Conflict simulation, peacebuilding, and development

Daily Archives: 02/11/2015

AFTERSHOCK in Springfield


While Missouri might be better known for tornadoes than tremors,* last week Missouri State University was the scene of a major earthquake—or, more accurately, a game of AFTERSHOCK: A Humanitarian Crisis Game, sponsored by the Department of Political Science.

At first the earthquake seemed to overwhelm aid teams from Carana, the United Nations, the NGO community, and the Humanitarian Assistance and Disaster Relief Task Force, but as they became more organized and the volume of relief supplies grew they all made increasingly good progress. HADR-TF moved quickly to repair Galasi International Airport. They were rather slower to repair the Galasi port, which caused some friction with the government. A cholera outbreak in District 2 was quickly contained and dealt with. Rapid needs assessment was complimented by more in-depth surveys in several districts, facilitating planning and resource allocation.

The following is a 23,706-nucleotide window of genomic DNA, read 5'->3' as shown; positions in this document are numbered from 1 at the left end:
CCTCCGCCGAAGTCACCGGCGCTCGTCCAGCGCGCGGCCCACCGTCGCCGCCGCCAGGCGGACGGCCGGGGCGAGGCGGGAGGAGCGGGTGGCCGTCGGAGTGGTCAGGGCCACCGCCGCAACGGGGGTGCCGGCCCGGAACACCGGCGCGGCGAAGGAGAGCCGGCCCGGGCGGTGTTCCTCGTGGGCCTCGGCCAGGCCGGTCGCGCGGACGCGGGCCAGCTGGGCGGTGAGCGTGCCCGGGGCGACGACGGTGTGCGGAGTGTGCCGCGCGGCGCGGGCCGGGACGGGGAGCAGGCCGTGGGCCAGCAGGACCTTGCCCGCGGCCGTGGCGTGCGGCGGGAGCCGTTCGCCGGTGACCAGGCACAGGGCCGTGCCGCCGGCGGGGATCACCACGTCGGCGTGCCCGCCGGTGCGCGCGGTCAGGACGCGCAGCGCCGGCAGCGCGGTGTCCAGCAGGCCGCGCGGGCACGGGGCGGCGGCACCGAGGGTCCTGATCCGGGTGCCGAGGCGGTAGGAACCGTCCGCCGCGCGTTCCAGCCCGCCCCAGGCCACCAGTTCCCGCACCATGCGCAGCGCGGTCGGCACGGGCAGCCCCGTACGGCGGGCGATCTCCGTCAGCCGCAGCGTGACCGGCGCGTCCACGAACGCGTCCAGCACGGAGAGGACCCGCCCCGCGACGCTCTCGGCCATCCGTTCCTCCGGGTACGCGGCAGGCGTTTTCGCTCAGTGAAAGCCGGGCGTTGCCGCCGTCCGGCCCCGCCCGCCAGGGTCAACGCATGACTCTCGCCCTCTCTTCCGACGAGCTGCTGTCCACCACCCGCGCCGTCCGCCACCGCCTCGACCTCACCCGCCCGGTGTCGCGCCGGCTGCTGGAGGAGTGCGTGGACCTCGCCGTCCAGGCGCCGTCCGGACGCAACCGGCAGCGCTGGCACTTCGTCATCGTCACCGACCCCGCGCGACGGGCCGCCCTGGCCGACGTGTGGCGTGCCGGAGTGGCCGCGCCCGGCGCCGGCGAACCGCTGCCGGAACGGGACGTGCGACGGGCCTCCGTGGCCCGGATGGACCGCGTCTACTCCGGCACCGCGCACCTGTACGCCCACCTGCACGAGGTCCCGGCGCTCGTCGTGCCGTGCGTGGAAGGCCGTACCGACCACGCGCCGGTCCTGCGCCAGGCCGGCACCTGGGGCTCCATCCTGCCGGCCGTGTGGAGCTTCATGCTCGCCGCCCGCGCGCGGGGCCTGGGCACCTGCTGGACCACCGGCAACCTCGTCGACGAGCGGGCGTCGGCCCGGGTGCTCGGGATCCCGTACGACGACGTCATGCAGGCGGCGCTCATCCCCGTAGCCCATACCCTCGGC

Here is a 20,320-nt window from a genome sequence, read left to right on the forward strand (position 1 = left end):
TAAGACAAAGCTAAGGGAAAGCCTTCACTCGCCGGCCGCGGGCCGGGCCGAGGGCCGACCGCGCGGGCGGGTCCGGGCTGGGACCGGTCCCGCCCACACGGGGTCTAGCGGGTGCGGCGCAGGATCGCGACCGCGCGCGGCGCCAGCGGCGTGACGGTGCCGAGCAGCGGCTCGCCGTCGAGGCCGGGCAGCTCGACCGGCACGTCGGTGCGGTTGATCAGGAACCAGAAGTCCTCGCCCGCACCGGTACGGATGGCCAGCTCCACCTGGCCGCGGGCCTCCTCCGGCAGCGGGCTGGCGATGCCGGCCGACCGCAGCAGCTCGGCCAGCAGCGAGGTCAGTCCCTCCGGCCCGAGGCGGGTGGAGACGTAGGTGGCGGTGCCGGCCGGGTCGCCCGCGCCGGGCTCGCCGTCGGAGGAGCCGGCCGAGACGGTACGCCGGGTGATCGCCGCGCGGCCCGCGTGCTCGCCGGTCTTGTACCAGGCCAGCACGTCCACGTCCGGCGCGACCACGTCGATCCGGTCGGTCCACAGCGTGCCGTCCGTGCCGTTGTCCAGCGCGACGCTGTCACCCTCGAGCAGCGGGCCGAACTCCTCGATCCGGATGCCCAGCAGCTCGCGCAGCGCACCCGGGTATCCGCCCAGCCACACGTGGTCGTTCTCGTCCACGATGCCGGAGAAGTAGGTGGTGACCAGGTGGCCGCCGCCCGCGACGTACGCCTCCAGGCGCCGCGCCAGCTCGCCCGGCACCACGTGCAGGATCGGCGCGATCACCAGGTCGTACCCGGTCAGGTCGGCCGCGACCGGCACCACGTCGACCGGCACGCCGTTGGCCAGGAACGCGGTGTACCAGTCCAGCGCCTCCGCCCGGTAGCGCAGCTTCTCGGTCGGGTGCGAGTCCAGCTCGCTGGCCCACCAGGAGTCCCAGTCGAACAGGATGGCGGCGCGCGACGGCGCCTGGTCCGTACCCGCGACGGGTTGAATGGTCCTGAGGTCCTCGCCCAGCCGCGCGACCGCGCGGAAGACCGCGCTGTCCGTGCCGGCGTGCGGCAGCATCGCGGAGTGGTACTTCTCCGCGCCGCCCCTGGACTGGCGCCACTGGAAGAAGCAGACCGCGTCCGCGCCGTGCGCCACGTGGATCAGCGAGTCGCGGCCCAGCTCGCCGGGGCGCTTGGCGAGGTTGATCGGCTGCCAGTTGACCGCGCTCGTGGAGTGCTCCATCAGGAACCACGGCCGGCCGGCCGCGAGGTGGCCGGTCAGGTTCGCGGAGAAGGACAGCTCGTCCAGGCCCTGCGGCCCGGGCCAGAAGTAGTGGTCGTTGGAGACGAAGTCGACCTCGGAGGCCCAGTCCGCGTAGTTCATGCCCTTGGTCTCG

With 37 minutes left to play, and six weeks into the crisis, the players collective (

Six weeks into the crisis and with 37 minutes left to play, the teams’ collective (“Relief Points”) score is still in the red— although not by much (-3). The UN and HADR-TF have negative individual (“Operations Points”) scores too. The airport has been fully repaired, and HADR-TF has brought in the necessary materials to begin repairs to the port too. Some health and other social infrastructure has been reestablished in most districts. At the moment, teams are primarily participating in the health and WASH cluster meetings, as well as undertaking front-line tasks in the various districts of the capital.

By the end of two hours, all of the players had positive scores. Well done!

* * *

*It turns out that MSU was an even more appropriate place for a game of AFTERSHOCK than I realized at the time.  As Robert Mosher has pointed out to me, what is now Missouri was the epicentre of the 1811–12 New Madrid earthquakes. Indeed, the New Madrid Seismic Zone has been responsible for four of the largest quakes ever recorded in North America. 

%d bloggers like this: